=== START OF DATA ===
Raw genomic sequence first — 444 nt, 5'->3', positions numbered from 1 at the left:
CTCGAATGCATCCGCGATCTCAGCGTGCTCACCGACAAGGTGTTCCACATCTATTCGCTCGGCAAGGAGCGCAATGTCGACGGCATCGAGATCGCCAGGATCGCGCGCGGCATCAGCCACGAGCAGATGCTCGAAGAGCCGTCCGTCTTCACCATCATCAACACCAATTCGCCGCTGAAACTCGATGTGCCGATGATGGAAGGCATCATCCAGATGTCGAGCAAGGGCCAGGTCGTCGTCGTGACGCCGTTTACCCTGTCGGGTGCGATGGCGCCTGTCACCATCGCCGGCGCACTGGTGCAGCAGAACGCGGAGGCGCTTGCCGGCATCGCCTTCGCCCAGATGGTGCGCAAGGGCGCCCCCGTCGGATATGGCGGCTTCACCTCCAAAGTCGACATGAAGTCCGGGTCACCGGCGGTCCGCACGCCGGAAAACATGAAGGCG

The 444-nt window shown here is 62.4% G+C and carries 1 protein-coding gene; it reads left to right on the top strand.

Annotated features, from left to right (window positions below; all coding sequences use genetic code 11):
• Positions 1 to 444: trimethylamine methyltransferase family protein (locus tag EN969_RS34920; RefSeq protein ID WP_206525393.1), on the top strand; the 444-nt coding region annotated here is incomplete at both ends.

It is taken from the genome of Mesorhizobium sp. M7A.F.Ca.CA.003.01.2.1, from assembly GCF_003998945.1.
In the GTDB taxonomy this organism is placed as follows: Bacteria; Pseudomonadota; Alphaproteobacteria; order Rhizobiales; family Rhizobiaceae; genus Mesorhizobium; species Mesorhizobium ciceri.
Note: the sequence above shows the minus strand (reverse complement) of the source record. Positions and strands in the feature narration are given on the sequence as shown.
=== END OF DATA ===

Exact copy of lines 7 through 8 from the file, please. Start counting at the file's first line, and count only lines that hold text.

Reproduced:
In the GTDB taxonomy this organism is placed as follows: Bacteria; Pseudomonadota; Alphaproteobacteria; order Rhizobiales; family Rhizobiaceae; genus Mesorhizobium; species Mesorhizobium ciceri.
Note: the sequence above shows the minus strand (reverse complement) of the source record. Positions and strands in the feature narration are given on the sequence as shown.